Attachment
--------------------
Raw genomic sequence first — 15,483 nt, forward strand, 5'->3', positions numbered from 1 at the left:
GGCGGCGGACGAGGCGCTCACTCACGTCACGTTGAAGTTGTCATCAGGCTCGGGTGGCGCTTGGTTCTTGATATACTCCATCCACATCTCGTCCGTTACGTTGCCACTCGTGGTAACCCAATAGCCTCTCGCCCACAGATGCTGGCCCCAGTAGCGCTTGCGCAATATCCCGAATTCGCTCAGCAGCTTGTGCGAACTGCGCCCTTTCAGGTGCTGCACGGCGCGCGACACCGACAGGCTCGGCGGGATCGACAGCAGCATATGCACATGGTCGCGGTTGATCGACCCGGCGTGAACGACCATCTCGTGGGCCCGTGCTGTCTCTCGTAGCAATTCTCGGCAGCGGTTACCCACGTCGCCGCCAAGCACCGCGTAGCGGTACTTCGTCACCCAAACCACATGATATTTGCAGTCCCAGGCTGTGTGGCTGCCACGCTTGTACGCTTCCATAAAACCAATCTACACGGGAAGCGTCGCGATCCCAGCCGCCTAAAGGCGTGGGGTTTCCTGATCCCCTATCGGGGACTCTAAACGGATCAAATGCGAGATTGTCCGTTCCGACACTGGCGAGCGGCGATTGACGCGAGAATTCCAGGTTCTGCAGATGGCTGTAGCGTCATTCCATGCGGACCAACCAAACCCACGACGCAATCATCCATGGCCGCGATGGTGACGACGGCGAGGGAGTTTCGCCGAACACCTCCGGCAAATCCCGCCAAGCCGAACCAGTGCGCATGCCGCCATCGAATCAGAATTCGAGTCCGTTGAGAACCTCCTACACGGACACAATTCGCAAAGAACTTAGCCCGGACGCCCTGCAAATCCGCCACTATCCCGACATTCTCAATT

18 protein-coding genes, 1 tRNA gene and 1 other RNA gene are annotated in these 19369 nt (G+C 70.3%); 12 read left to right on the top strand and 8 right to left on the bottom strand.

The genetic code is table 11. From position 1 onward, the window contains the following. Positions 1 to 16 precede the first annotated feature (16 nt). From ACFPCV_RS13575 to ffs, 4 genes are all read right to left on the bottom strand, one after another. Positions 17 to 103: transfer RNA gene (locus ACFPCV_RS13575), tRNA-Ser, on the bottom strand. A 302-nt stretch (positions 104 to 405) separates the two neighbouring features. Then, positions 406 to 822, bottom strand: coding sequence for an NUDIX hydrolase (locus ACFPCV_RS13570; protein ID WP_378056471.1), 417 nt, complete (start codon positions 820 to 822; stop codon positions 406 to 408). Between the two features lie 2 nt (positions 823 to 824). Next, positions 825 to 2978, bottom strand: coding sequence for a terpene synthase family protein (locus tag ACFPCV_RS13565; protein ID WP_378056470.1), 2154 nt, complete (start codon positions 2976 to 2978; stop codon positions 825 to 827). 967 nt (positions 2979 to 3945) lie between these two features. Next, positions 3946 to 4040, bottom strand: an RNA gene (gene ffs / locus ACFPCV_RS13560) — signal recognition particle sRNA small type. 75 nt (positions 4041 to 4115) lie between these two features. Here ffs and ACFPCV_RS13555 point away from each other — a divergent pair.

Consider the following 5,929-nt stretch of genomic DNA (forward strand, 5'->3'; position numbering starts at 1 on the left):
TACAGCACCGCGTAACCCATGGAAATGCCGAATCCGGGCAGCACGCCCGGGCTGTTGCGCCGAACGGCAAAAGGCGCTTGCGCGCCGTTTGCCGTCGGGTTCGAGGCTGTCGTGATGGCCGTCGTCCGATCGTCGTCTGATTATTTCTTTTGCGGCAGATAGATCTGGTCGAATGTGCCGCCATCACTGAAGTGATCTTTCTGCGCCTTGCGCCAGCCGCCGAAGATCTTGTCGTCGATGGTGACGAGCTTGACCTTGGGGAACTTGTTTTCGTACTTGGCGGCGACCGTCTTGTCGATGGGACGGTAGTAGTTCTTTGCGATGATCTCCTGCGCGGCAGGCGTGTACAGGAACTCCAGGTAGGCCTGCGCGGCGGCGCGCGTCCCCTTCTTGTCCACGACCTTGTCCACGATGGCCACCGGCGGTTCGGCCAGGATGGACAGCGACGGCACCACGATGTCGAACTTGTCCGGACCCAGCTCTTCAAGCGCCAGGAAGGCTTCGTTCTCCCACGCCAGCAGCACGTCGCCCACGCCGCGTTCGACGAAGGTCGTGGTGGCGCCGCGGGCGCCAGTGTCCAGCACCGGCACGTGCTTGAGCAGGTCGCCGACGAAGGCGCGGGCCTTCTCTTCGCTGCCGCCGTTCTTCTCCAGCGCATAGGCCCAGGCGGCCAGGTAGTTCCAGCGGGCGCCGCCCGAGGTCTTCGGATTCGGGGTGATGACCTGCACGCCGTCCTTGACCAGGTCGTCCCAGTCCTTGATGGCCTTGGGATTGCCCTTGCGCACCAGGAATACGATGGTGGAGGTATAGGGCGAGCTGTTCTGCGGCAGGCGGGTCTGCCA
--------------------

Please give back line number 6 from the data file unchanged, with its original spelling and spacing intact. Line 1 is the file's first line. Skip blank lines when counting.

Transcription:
TACAGCACCGCGTAACCCATGGAAATGCCGAATCCGGGCAGCACGCCCGGGCTGTTGCGCCGAACGGCAAAAGGCGCTTGCGCGCCGTTTGCCGTCGGGTTCGAGGCTGTCGTGATGGCCGTCGTCCGATCGTCGTCTGATTATTTCTTTTGCGGCAGATAGATCTGGTCGAATGTGCCGCCATCACTGAAGTGATCTTTCTGCGCCTTGCGCCAGCCGCCGAAGATCTTGTCGTCGATGGTGACGAGCTTGACCTTGGGGAACTTGTTTTCGTACTTGGCGGCGACCGTCTTGTCGATGGGACGGTAGTAGTTCTTTGCGATGATCTCCTGCGCGGCAGGCGTGTACAGGAACTCCAGGTAGGCCTGCGCGGCGGCGCGCGTCCCCTTCTTGTCCACGACCTTGTCCACGATGGCCACCGGCGGTTCGGCCAGGATGGACAGCGACGGCACCACGATGTCGAACTTGTCCGGACCCAGCTCTTCAAGCGCCAGGAAGGCTTCGTTCTCCCACGCCAGCAGCACGTCGCCCACGCCGCGTTCGACGAAGGTCGTGGTGGCGCCGCGGGCGCCAGTGTCCAGCACCGGCACGTGCTTGAGCAGGTCGCCGACGAAGGCGCGGGCCTTCTCTTCGCTGCCGCCGTTCTTCTCCAGCGCATAGGCCCAGGCGGCCAGGTAGTTCCAGCGGGCGCCGCCCGAGGTCTTCGGATTCGGGGTGATGACCTGCACGCCGTCCTTGACCAGGTCGTCCCAGTCCTTGATGGCCTTGGGATTGCCCTTGCGCACCAGGAATACGATGGTGGAGGTATAGGGCGAGCTGTTCTGCGGCAGGCGGGTCTGCCA